So in 2015/16 more than 3 homes at sold under right to buy for every social rent home that was built. Even if you add affordable rent into the mix there are only 1,358 more homes being built than lost. And what’s more, whilst there should be 1 for 1 replacement of homes sold under right to buy, that has never been the case, looks like it will be a very long time until it is the case and if it does happen it will by and large affordable homes replacing social homes, thus adding little to the mix of truly affordable homes.

Put that another way, since 1991/92 there have been 215,000 more homes sold under right to buy than new social rented homes built.  That’s more homes than there are in Bradford.

This is also the case with affordable housing in parts of new developments. Where “affordable homes” are agreed as part of s106 agreements, they often either become “affordable rent” or an intermediate option that is most likely shared ownership. More councils are starting to accept payments in cash for off site provision in lieu of affordable accommodation, which at least means councils can build what they want but does lead to worries about the ghettoisation of “rich areas” and “poor areas”.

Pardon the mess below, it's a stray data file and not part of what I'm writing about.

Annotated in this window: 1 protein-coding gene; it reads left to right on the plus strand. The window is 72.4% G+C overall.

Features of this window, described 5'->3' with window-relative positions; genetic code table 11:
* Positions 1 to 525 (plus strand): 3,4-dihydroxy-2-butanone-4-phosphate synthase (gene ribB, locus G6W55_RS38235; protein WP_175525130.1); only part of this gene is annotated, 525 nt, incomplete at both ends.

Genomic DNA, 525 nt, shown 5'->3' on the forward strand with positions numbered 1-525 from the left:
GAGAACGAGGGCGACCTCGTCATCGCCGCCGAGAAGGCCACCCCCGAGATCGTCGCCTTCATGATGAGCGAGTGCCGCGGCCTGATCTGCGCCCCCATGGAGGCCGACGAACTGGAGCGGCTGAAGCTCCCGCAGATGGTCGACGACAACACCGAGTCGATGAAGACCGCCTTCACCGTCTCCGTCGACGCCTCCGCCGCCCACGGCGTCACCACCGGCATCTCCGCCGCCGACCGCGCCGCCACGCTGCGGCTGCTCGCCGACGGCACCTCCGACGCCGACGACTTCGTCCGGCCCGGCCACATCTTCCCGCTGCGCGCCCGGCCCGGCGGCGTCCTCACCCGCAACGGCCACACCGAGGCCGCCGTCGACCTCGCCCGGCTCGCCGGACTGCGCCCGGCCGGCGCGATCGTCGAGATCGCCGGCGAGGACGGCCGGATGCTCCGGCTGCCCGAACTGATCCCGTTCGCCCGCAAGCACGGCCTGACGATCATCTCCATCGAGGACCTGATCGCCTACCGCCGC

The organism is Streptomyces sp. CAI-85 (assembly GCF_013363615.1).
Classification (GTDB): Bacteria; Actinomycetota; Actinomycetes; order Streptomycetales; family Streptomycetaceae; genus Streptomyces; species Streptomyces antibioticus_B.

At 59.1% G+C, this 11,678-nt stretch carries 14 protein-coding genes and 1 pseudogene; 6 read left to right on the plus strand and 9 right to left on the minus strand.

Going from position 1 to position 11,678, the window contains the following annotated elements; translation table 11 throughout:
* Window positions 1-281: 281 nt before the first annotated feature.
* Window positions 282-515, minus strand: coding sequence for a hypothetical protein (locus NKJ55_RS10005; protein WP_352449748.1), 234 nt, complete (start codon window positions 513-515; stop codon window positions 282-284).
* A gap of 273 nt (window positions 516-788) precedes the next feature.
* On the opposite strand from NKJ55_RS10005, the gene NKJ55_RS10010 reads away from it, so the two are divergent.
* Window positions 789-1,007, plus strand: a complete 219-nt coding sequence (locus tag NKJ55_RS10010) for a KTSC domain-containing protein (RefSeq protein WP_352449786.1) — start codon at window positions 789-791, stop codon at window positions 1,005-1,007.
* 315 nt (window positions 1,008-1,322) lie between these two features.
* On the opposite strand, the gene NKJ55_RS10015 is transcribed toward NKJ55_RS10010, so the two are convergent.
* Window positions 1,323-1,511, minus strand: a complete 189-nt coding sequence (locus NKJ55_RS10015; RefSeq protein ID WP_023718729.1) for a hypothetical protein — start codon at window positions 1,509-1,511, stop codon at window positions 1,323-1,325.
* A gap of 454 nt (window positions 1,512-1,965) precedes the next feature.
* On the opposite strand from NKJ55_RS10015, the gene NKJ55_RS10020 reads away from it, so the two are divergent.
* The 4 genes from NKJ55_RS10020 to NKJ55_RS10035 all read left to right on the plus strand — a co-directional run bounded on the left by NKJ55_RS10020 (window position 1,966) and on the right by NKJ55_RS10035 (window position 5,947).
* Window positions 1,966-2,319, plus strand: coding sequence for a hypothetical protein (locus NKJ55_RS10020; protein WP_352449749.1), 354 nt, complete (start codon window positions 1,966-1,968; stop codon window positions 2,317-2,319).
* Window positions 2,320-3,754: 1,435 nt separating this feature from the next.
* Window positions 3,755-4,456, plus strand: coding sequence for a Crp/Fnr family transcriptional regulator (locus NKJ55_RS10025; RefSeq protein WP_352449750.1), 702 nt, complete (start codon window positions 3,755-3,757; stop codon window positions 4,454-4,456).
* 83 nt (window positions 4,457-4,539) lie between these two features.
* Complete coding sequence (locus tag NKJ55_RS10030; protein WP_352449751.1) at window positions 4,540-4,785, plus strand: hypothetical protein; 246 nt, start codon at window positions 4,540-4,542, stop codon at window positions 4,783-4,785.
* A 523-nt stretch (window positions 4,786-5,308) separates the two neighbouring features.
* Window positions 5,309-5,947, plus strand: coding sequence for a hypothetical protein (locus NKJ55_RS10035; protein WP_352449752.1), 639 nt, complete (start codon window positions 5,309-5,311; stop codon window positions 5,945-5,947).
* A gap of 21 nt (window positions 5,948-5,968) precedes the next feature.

Of course developers are hit and miss when it comes to actually providing affordable homes as part of their developments. As part of the planning process they are able to argue that they cannot make their scheme viable with the level of affordable accommodation set by the local authority. This means they are able to negotiate, often significantly or to zero, the amount of affordable housing on the site. Of course every single site can be just about viable at the same time as the heads of the developments earn £100 million bonuses.

In fact it is fair to say that there is something more than a cottage industry set-up to help developers argue their case for lowering affordable housing requirements through the viability process. Perhaps we could call it a 6 bedroom, triple garage industry?

The recent government consultation on viability (amongst other things) goes some way to address this, effectively saying that the local plan is the place to be clear about viability of individual sites and once agreed there is little reason to change it. There are however a couple of issues with this. This first is that councils will take time to update their local plans (remember it is a process that is measured in years) so the current system will remain in each area until they have (or are at least approaching) a replacement plan. The second is that there will still be flexibility in the system (for example by judicial review on the reasonableness of individual decisions) for developers to tease open a loophole or two that they can then drive a bus through. Followed inevitably by bus lane markings and an open highway. Perhaps this is the world-weary cynic in me, but I fear the approach laid out there will lead us back to the same situation in 3-5 years.